George W. Brazeal biography

GEORGE W. BRAZEAL. The rural development of “Ten Mile” prairie, in Jack county, and the promotion of the substantial interests of agriculture in the same community have had an active ally in the person of George W. Brazeal, whose name introduces this particular article. For the past twenty-one years he has been connected with agrarian affairs in this, one of the most favored spots of rough and rugged Jack, and the efforts of himself and his twin brother, who has been equally active and progressive, have brought a naked and untamed tract of land into the union of homesteads, a beautiful and productive farm with ample and substantial improvements and with an area of a baronial estate.

George and Willis Brazeal were born in Grayson county, Texas, December 23, 1867, and were sons of Henry Brazeal,who settled there before the Civil War and owned a farm near Pilot Point, upon which he died in 1868, at about thirty-five years of age. The father was a Confederate soldier during the conflict between the states, and as a tiller of the soil carried on business somewhat extensively for his day. He came to Texas from Tennessee a single man and married in Grayson county, Sarah, a daughter of G. Wash. Lemons, who bore him George W. and Henry W., twin sons and the subjects of this sketch. The paternal grandfather of our subjects was Henry Brazeal, who passed away in Grayson county at a ripe old age, and the maternal grandsire was George W. Lemons, who was a Missouri settler to Grayson county and in Missouri his daughter Sarah was born. Some years subsequent to her first husband’s death Mrs. Brazeal married Jesse L. Craig, once a prominent citizen and farmer of northern Jack county, and this union was productive of children as follows: John T., of Greer county, Oklahoma, and James E., of Hale county, Texas. The mother of these children passed to rest near the home of our subject in 1893.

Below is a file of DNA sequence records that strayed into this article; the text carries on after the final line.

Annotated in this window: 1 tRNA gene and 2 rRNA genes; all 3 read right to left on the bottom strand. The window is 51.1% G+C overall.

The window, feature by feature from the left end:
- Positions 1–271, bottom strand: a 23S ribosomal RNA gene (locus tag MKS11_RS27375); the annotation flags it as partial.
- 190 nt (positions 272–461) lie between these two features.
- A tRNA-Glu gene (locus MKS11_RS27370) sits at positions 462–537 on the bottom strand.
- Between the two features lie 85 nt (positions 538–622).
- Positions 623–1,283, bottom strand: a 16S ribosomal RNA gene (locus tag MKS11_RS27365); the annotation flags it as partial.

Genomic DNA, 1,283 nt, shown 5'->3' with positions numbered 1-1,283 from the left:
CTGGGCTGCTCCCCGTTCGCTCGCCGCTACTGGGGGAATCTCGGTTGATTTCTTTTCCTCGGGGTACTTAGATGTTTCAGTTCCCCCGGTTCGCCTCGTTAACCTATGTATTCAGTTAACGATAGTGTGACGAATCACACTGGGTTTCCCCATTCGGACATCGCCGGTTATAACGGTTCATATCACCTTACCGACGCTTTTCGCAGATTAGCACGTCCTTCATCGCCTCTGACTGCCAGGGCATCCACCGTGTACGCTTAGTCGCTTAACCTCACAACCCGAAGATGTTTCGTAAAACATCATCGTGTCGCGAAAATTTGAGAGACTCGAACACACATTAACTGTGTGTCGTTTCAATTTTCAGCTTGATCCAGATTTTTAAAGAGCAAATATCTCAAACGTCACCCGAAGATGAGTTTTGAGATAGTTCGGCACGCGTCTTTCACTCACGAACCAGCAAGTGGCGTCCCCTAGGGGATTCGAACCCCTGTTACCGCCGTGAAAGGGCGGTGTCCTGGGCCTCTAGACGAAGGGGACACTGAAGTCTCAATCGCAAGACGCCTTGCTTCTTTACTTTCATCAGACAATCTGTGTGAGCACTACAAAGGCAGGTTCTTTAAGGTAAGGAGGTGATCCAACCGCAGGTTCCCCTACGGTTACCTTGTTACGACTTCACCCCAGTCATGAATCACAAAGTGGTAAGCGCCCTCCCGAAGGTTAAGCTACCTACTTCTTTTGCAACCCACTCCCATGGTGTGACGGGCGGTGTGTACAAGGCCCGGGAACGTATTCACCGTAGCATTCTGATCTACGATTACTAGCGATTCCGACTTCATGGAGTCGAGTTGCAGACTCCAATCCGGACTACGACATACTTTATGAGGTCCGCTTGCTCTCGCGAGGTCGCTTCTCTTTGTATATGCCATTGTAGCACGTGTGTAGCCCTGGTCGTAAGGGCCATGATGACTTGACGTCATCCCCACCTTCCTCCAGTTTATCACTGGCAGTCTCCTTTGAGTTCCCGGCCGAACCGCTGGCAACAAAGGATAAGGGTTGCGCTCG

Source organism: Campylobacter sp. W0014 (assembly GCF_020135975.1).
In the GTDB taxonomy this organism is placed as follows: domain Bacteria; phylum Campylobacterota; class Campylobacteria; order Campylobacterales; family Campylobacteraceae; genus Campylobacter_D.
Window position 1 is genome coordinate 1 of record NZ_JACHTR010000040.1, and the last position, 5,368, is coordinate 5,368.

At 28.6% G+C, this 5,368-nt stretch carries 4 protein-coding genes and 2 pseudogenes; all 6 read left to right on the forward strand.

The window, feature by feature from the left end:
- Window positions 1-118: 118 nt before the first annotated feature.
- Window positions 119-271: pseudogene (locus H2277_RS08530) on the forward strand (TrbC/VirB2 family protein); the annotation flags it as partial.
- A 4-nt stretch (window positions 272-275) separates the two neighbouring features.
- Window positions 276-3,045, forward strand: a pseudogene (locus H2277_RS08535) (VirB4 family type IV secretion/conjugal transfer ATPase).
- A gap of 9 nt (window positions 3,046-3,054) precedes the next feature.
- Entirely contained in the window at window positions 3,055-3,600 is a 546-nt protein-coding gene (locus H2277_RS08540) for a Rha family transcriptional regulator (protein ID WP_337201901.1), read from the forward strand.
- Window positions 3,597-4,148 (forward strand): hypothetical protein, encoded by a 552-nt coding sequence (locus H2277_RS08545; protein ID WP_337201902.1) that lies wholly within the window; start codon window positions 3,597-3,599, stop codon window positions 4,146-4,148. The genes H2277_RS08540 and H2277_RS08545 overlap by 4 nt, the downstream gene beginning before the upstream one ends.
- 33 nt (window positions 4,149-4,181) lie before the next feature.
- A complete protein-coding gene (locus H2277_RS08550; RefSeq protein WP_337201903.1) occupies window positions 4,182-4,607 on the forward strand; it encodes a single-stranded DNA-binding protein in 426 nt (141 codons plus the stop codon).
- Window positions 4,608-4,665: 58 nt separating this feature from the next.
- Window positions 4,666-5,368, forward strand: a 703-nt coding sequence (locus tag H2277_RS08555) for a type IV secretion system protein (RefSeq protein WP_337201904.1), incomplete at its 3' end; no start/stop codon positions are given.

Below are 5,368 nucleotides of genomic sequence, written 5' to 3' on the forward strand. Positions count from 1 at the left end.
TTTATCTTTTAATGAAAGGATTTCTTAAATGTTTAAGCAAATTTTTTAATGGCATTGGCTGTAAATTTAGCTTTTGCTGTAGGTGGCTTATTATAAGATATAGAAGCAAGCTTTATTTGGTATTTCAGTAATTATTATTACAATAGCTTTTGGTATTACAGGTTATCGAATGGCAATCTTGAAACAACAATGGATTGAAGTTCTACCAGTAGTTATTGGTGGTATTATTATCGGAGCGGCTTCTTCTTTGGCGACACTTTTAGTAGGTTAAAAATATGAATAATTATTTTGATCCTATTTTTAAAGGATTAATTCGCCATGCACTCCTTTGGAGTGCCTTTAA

The brothers of this notice have passed their lives exclusively as farmers, being brought up and instructed by a sympathetic step-father and by a kind and loving mother. Their educations were looked after by the masters of the country school near by and at seventeen years of age they accompanied the family into Jack county. On reaching their majorities father Craig gave each a horse, ten head of cattle and all the good-will he possessed, and they set about at farming as tenants and worked occasionally for wages and immediately started up the long and stony incline to success. On buying the nucleus of their “10-mile” farm they contracted for two hundred acres, built a box shanty for their families and began to grub. General farming yielded them profits from year to year and farm improvements and further farm development was constantly carried on. The farm boundaries were extended to include other lands and they now own a body of five hundred acres, a beautiful landscape and an ideal place for a country seat.

April 15, 1891, George W. Brazeal was first married, his wife being Laura O. Faver, who died in 1892 leaving a daughter, Jessie A. June 14, 1903, Mr. Brazeal married Effie May Jones, a daughter of Thomas Jones, who died in Johnson county, Texas, where Mrs. Brazeal was born in the month of July, 1888. Wealthy Jewell, a little daughter, is the result of this marriage.

Henry W. Brazeal was united in marriage to Miss Mattie Faver, and has seven children. The brothers are not interested in politics beyond the expression of their will at the polls, and on national questions this expression is always Democratic.

Source: B. B. Paddock, History and Biographical Record of North and West Texas, Vol. II (Chicago: Lewis Publishing Co., 1906), pp. 38-39.